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Another big bank pushes back RBA interest rate cut: 'Risk of a hike'

AMP has joined ANZ in pushing back its rate cut forecast.

AMP
AMP is the latest Aussie bank to push back its rate cut forecast into 2025. (Source: AAP)

AMP has pushed back its prediction of a Reserve Bank of Australia (RBA) interest rate cut into 2025 and says there is a real risk another hike could be coming. The grim news comes after inflation surged to its highest level in six months.

Inflation rose by 4 per cent over the year to May, the Australian Bureau of Statistics revealed on Wednesday, higher than the modest 3.8 per cent expected by economists. That’s also up from 3.6 per cent recorded in April.

AMP has now joined ANZ in moving back its interest rate cut forecast to early 2025, with Commonwealth Bank (CBA), NAB and Westpac still currently pencilling one in for November this year.

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“As a result of the May inflation data the risk of another hike in August is now around 45 per cent, with June quarter inflation data due in a month key,” AMP chief economist Shane Oliver said.

“Our base case remains that rates have peaked but the risk of another hike is high and we have pushed out the first cut to February next year.”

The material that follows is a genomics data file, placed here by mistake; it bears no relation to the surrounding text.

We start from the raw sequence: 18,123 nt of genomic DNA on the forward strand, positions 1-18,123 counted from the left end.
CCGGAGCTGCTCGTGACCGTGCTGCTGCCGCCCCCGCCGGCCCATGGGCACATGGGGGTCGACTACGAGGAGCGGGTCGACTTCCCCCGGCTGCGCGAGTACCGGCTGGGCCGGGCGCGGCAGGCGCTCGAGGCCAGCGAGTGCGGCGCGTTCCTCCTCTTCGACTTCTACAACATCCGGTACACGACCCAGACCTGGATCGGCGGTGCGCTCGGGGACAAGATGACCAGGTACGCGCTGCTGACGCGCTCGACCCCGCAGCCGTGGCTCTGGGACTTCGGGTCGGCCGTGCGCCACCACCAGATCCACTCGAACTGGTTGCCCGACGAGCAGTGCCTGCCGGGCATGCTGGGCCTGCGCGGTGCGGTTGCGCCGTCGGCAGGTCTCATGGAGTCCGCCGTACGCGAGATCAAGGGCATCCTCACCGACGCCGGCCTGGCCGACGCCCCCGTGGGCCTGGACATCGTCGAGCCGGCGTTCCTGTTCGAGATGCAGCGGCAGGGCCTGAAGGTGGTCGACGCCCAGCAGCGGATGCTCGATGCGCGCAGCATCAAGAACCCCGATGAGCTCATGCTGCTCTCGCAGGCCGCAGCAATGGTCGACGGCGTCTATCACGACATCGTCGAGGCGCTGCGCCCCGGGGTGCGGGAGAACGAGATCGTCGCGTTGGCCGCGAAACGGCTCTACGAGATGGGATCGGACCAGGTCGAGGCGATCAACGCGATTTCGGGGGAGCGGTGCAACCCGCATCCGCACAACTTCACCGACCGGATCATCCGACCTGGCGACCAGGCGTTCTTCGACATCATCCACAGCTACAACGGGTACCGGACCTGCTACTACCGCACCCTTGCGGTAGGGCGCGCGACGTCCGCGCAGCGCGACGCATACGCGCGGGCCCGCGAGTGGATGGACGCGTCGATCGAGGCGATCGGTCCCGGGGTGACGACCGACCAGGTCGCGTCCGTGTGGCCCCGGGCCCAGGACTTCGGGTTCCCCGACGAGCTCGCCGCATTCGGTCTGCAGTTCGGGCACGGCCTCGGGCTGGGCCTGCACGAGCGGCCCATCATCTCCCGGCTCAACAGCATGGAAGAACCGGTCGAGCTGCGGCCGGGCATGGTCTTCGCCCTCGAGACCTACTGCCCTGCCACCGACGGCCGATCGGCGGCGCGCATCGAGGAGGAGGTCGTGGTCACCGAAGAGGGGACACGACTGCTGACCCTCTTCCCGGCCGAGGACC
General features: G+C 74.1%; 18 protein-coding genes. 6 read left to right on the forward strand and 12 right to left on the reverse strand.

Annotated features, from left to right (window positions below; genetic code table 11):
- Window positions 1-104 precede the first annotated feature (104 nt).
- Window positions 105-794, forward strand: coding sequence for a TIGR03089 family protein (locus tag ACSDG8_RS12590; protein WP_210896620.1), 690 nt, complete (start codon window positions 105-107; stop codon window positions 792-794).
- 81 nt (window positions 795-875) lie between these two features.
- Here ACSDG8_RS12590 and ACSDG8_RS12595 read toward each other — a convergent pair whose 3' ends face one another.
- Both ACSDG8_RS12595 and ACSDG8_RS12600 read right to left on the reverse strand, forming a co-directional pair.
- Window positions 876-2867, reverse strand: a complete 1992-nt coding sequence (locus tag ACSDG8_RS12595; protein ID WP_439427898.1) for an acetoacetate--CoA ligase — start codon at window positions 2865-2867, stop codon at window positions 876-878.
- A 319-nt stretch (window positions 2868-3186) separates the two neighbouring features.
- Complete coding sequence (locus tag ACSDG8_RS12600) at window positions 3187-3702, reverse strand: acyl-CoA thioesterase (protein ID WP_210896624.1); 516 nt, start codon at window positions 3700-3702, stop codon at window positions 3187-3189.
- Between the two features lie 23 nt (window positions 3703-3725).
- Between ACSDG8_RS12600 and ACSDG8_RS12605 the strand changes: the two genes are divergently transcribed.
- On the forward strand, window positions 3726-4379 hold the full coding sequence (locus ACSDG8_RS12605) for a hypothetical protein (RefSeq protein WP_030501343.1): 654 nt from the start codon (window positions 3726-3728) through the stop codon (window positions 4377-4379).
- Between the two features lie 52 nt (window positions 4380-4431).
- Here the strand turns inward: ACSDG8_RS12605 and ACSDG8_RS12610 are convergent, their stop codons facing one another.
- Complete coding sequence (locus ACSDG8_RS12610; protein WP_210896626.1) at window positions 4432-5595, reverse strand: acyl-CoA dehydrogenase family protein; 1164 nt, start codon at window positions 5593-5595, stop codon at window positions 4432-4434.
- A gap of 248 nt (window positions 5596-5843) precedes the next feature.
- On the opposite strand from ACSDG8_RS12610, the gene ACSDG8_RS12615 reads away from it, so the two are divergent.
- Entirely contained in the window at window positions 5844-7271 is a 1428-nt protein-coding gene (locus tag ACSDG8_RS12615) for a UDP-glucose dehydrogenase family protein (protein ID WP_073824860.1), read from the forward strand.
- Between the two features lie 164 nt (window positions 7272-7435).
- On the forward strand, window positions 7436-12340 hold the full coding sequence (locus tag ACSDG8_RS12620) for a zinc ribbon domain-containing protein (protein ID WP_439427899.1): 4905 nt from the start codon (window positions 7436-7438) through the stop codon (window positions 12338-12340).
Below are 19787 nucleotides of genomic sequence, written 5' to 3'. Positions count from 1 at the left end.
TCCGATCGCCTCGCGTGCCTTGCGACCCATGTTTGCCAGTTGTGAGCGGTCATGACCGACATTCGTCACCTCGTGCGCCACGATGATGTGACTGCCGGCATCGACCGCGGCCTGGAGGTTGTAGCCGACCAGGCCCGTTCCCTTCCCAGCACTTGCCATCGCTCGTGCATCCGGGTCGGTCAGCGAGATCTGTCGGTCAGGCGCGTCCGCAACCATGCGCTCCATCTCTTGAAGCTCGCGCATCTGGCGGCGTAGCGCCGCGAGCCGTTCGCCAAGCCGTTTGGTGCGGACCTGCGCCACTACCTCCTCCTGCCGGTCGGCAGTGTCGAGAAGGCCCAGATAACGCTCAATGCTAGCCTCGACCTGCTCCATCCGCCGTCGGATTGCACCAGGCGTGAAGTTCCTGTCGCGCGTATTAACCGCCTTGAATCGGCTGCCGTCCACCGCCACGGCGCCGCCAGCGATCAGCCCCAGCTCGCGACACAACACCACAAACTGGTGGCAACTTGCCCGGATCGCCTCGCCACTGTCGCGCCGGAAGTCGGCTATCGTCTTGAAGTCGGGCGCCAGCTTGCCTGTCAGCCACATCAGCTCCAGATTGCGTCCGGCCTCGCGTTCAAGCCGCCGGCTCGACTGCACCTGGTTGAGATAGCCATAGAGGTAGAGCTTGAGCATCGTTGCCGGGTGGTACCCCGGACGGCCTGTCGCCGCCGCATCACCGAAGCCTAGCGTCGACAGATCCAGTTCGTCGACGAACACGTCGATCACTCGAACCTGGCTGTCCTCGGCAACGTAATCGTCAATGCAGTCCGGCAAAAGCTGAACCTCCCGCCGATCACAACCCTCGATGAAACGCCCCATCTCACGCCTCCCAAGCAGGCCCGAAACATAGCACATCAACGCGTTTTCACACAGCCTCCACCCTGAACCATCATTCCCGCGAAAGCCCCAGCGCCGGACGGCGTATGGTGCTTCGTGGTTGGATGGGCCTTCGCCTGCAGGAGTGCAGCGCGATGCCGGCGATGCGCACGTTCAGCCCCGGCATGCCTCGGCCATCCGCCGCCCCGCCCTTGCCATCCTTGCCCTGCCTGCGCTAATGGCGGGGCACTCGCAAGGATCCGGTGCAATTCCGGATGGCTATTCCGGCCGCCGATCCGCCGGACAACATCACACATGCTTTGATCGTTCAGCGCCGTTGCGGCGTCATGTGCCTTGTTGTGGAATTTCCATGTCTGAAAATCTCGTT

AMP was previously forecasting the first cut to come in either November or December this year, with a 0.25 per cent cut to take the cash rate to 4.1 per cent.

Are you struggling to higher interest rates? Contact tamika.seeto@yahooinc.com

CBA economist Stephen Wu said the next August board meeting was “live” for a rate hike and noted today’s inflation figures “would test the RBA’s resolve to not tighten policy further”.

“The RBA will take stock of today’s figures with some concern, particularly as their rhetoric has noted the need to ‘remain vigilant on upside risks to inflation’,” Wu said.

“However, there is still the full June quarter CPI print to come. This remains the benchmark measure of inflation in the country.

“Between now and the August Board meeting, the RBA will also receive another read of the labour force survey and two more reads on retail spending.”

While CBA did not go so far as pushing back its rate cut expectation, it said it would “review our forecasts in detail given today's upside surprise”.

The RBA left the cash rate on hold at a 12-year high of 4.35 per cent at its June meeting last week. It's next decision will come on August 6.

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